Almost R1,2 billion has been approved for earmarked projects in the 2014/2015 to 2016/2017 financial years by the City of Cape Town.
Council has approved the budget for seven human settlements projects, as already identified in the City’s Integrated Development Plan. The approval forms part of the necessary compliance requirements to include the projects in the City’s Medium-Term Expenditure Framework for the 2014/2015 to 2016/2017 financial years.
‘Our commitment to redress through the increased delivery of housing opportunities is a key pillar of this government. Although we are faced with an extremely high rate of urbanisation in Cape Town, we will not give up in our endeavours to create a caring and opportunity city by providing housing opportunities,’ said the City’s Mayoral Committee Member for Human Settlements, Councillor Tandeka Gqada.
The majority of the projects are scheduled to commence in the 2014/2015 financial year. Projects include new housing developments, the continued transformation of the apartheid-era style hostels in Langa, and ongoing upgrades to the living conditions of backyard dwellers and residents in informal settlements – subject to the availability of funds.
The approved allocation includes three housing projects, in Macassar (in the Helderberg area), Fisantekraal (in the Durbanville area) and Imizamo Yethu (in the Hout Bay area).
The Macassar Housing Project Phase 1, to be created, is envisaged to cost approximately R62,5 million (excluding funds from the National Treasury’s Urban Settlements Development Grant). It is expected that 1 700 units will be built in Phases 1 and 2 of this project.
The Fisantekraal Garden Cities Phase 2 Housing Project has an estimated total cost of approximately R87,9 million (excluding funds from the National Treasury’s Urban Settlements Development Grant). This project will be developed on land held by the non-profit organisation Garden Cities. The City will allocate funds for the development of subsidy housing and for the provision of associated infrastructure and facilities.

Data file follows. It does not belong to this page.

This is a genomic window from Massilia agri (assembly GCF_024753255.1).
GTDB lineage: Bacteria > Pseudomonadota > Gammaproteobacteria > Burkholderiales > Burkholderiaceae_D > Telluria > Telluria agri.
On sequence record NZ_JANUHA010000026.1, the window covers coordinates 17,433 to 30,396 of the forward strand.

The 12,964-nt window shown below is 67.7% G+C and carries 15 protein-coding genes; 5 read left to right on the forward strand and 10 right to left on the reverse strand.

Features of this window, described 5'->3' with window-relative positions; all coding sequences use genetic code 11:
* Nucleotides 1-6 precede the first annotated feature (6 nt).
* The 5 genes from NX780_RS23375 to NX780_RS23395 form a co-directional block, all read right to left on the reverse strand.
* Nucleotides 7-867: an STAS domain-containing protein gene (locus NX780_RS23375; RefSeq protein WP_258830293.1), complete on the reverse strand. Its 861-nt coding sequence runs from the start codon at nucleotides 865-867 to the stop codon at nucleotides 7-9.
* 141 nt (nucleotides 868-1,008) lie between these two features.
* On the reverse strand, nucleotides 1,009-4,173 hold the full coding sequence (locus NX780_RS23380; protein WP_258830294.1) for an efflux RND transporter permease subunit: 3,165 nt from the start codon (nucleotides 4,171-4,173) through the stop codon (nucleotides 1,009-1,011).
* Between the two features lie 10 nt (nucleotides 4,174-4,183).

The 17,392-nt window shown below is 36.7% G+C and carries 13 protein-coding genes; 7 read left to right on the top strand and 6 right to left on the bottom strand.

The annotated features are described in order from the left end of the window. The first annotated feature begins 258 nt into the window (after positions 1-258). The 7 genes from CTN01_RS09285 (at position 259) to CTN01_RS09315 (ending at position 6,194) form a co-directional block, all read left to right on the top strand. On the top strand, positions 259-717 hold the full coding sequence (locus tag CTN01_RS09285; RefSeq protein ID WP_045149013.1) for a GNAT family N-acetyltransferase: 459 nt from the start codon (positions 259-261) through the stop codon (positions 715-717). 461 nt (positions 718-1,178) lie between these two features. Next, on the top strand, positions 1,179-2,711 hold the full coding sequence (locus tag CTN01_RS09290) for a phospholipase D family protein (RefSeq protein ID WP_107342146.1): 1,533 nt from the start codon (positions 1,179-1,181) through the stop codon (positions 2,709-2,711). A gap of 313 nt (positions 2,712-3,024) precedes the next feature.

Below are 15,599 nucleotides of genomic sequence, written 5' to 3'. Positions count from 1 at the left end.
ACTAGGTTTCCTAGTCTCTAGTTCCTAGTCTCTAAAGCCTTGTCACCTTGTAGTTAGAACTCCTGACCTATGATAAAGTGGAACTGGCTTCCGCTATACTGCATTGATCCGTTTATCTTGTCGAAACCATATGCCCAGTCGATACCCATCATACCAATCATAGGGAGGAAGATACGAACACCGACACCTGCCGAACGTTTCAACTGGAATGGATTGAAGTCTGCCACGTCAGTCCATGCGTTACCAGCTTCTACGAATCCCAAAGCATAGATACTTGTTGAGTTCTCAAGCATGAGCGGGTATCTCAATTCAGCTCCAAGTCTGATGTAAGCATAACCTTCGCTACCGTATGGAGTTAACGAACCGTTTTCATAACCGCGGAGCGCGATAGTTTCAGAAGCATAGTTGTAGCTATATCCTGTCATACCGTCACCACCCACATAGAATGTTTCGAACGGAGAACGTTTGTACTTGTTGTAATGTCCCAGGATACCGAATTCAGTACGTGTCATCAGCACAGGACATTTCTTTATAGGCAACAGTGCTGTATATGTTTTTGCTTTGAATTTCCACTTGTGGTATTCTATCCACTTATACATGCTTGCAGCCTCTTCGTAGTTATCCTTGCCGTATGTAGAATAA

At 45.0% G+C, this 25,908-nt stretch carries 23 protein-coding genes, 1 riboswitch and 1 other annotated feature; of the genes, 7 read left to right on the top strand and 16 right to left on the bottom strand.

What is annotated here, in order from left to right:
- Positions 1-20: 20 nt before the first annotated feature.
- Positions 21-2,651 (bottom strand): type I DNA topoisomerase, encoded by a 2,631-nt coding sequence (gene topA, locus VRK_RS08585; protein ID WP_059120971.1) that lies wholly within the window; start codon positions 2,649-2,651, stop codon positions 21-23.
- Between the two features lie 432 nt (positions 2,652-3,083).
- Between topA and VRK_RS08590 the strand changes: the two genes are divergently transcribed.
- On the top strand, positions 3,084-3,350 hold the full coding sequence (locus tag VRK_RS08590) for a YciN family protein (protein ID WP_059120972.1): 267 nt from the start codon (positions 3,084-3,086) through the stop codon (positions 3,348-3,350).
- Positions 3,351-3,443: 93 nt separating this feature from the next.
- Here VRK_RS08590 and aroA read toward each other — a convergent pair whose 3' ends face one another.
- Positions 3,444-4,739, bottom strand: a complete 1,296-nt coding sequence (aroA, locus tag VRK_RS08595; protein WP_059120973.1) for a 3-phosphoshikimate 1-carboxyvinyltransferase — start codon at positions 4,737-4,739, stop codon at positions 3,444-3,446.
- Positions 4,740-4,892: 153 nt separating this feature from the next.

Another project set for the 2014/2015 to 2016/2017 financial years is the creation of the Imizamo Yethu Phase 3 Housing Project at an estimated total cost of R105 million (excluding funds from the National Treasury’s Urban Settlements Development Grant USDG and the Human Settlements Development Grant).
Council has also approved funds for the further upgrading of hostels as part of the City’s Hostel Transformation Programme. Approximately R320 million has been earmarked for the Phase 2 development of the Langa Hostels Community Rental Unit Project (excluding funds from the National Treasury’s Urban Settlements Development Grant and the Human Settlements Development Grant). Phase 1 of this project is due to commence soon, with the construction of 463 rental apartments. This project will positively affect the lives of thousands in this impoverished area of Cape Town.
It is envisioned that 1 300 families (or approximately 5 200 people) will ultimately be relocated from apartheid-era hostels to secure two-bedroomed apartments in Langa – with individual kitchenettes, toilets, showers and solar-heated water systems, washing lines and space for children to play safely in the grounds.
The City’s overall Hostel Transformation Programme consists of an estimated 15 000 units that will eventually be built in Langa, Gugulethu and Nyanga.
Projects estimated at more than R600 million have been approved for the upgrade of the living conditions of backyard dwellers and residents in informal settlement areas.
In terms of Section 19 of the Municipal Finance Management Act, 56 of 2003, and Regulation 13 of the Municipal Budget and Reporting Regulation, municipalities must obtain Council approval for capital projects where the total cost of the project is R50 million or greater.
The majority of the projects are scheduled to commence in the 2014/15 financial year.